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Trust distances itself from staffing link to fungus outbreak

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A major London hospital trust has sought to distance itself from suggestions that a lack of nursing staff was implicit in an outbreak of the so-called “Japanese fungus” infection Candida auris.

The emerging fungal pathogen has come to notice this month following the publication of NHS guidance sparked by an increasing number of cases in the UK that have affected 55 hospitals so far.

Newspaper headlines in The Times and the Daily Mail today linked an outbreak of the fungus at King’s College Hospital NHS Foundation Trust with “low nursing levels”.

The articles referred to board papers that described an outbreak of C. auris at the trust, involving 31 patients, which were published in February and March this year.

Minutes of the February 2017 meeting stated: “While the trust is implementing infection prevention and control protocols, it was noted that the spread of the pathogen is affected by low nursing levels.”

“We can confirm that nursing levels were not a contributing factor during the outbreak of Candida auris at the trust”

Trust statement

However, the trust has now insisted that the reference to low nursing levels in the board papers was a “general statement and not a reflection of staffing levels at King’s at the time of the outbreak”.

In a statement, a spokeswoman for King’s said: “The Candida auris outbreak commenced in October 2016 and was declared over in April 2017. During the outbreak, 31 patients were colonised, six of whom had candida auris in their blood cultures.

“No deaths have been attributed to candida auris,” she said. “Furthermore, we can confirm that nursing levels were not a contributing factor during the outbreak of Candida auris at the trust, as we had appropriate nurse staffing in all affected areas.”

Asking by Nursing Times to further clarify if the papers were referring to the national situation regarding the infection, the spokeswoman added: “It was a general observation not pertaining to any specific situation.”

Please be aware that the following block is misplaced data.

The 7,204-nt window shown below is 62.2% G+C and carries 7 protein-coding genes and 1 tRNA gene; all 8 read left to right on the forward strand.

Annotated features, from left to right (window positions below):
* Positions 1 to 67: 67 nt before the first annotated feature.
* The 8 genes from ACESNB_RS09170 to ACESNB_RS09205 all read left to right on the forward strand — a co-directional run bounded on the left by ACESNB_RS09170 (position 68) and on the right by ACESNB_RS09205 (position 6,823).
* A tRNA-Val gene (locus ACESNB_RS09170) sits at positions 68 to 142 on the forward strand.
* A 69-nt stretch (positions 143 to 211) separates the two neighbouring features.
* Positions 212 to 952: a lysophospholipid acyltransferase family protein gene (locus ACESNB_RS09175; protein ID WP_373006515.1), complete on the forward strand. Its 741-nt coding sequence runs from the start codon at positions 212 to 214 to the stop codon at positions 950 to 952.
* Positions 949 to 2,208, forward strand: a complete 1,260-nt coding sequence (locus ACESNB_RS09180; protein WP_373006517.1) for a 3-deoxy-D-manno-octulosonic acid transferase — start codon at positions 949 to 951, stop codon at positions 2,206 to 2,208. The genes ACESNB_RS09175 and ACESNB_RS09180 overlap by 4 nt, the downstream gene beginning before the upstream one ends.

According to board papers, the trust’s first case was admitted from the Royal Brompton in April 2016. But the patient was known to be positive on admission, and was isolated in a side room on the critical care unit and cardiac wards.

The documents added that further cases were subsequently identified in the period since July 2016, with an outbreak since “declared and actions taken to manage and control further transmission”.

Centers for Disease Control and Prevention

Infection control guidance issued for fungal pathogen

Source: Shawn Lockhart

A strain of Candida auris cultured in a petri dish

The “key areas” affected by the outbreak were the critical care units, liver and cardiac wards, but the most recent confirmed case was identified in a patient in the clinical decision unit, noted the trust.

A Candida auris Symposium was subsequently held on 6 December 2016, which was attended by over 100 staff and colleagues from other trusts, as well as Public Health England and NHS England.

“Outbreak meetings have continued to be held and actions taken to control the outbreak and prevent ongoing transmission,” said the board papers. “Good engagement from staff in affected areas have been observed.”

The papers also highlighted a number of “key challenges” that remained in February to managing the outbreak.

These included insufficient laboratory capacity to meet the demands of the increase in testing and an eight or nine day delay in obtaining external confirmation of cases.

The delay in confirmation meant presumptive cases were left in isolation for much longer and contacts screened unnecessarily, said the trust.

It added that insufficient side rooms, especially in critical care, to isolate presumptive cases remained “an issue”, as they had “been nursed on the main unit whilst awaiting confirmation”.

Meanwhile, the trust highlighted that patients at a higher risk of C. auris have also been found to be positive with other Candida pathogens following a negative result.

As reported by Nursing Times, updated guidance was published by Public Health England on 11 August on the management and prevention of C. auris.

C. auris first appeared in Japan in 2009 but has subsequently spread across the globe. By the end of July, over 200 patients had been detected with it in the UK in 20 NHS trusts and private providers.

In addition, over 35 other UK hospitals have received patients with a known C. auris infection, according to Public Health England.

C. auris is a pathogenic yeast species that had been reported to cause bloodstream infections, wound infections, and otitis. It has also been cultured from urine and the respiratory tract.

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